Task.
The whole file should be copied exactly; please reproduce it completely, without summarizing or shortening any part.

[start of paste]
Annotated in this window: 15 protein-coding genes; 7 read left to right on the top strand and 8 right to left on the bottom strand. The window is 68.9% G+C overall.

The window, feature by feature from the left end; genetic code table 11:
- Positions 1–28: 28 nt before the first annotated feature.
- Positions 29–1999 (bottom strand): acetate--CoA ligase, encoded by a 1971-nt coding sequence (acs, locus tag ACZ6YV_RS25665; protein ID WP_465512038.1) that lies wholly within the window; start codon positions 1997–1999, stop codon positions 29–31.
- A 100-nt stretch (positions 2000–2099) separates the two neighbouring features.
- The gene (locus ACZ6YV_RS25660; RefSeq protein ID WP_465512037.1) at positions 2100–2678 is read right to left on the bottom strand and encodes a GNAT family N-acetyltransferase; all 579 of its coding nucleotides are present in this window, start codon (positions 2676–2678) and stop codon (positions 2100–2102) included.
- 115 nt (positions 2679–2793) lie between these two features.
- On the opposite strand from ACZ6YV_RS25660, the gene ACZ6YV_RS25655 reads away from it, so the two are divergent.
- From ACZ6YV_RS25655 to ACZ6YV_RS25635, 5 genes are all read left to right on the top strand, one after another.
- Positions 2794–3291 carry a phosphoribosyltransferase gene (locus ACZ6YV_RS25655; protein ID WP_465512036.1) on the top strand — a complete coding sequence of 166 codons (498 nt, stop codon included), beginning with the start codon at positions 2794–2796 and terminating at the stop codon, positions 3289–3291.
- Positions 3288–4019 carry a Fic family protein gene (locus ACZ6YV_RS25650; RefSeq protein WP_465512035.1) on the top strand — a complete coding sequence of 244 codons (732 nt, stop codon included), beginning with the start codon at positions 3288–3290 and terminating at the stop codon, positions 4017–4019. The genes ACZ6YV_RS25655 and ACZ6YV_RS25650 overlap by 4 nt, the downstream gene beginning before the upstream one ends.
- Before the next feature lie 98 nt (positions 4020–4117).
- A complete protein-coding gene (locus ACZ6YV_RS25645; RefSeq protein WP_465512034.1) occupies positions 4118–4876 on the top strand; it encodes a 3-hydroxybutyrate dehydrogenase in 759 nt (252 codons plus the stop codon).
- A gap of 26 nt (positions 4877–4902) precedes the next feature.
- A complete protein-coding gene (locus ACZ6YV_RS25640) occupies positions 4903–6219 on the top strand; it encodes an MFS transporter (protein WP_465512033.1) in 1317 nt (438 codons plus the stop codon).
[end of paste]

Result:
Annotated in this window: 15 protein-coding genes; 7 read left to right on the top strand and 8 right to left on the bottom strand. The window is 68.9% G+C overall.

The window, feature by feature from the left end; genetic code table 11:
- Positions 1–28: 28 nt before the first annotated feature.
- Positions 29–1999 (bottom strand): acetate--CoA ligase, encoded by a 1971-nt coding sequence (acs, locus tag ACZ6YV_RS25665; protein ID WP_465512038.1) that lies wholly within the window; start codon positions 1997–1999, stop codon positions 29–31.
- A 100-nt stretch (positions 2000–2099) separates the two neighbouring features.
- The gene (locus ACZ6YV_RS25660; RefSeq protein ID WP_465512037.1) at positions 2100–2678 is read right to left on the bottom strand and encodes a GNAT family N-acetyltransferase; all 579 of its coding nucleotides are present in this window, start codon (positions 2676–2678) and stop codon (positions 2100–2102) included.
- 115 nt (positions 2679–2793) lie between these two features.
- On the opposite strand from ACZ6YV_RS25660, the gene ACZ6YV_RS25655 reads away from it, so the two are divergent.
- From ACZ6YV_RS25655 to ACZ6YV_RS25635, 5 genes are all read left to right on the top strand, one after another.
- Positions 2794–3291 carry a phosphoribosyltransferase gene (locus ACZ6YV_RS25655; protein ID WP_465512036.1) on the top strand — a complete coding sequence of 166 codons (498 nt, stop codon included), beginning with the start codon at positions 2794–2796 and terminating at the stop codon, positions 3289–3291.
- Positions 3288–4019 carry a Fic family protein gene (locus ACZ6YV_RS25650; RefSeq protein WP_465512035.1) on the top strand — a complete coding sequence of 244 codons (732 nt, stop codon included), beginning with the start codon at positions 3288–3290 and terminating at the stop codon, positions 4017–4019. The genes ACZ6YV_RS25655 and ACZ6YV_RS25650 overlap by 4 nt, the downstream gene beginning before the upstream one ends.
- Before the next feature lie 98 nt (positions 4020–4117).
- A complete protein-coding gene (locus ACZ6YV_RS25645; RefSeq protein WP_465512034.1) occupies positions 4118–4876 on the top strand; it encodes a 3-hydroxybutyrate dehydrogenase in 759 nt (252 codons plus the stop codon).
- A gap of 26 nt (positions 4877–4902) precedes the next feature.
- A complete protein-coding gene (locus ACZ6YV_RS25640) occupies positions 4903–6219 on the top strand; it encodes an MFS transporter (protein WP_465512033.1) in 1317 nt (438 codons plus the stop codon).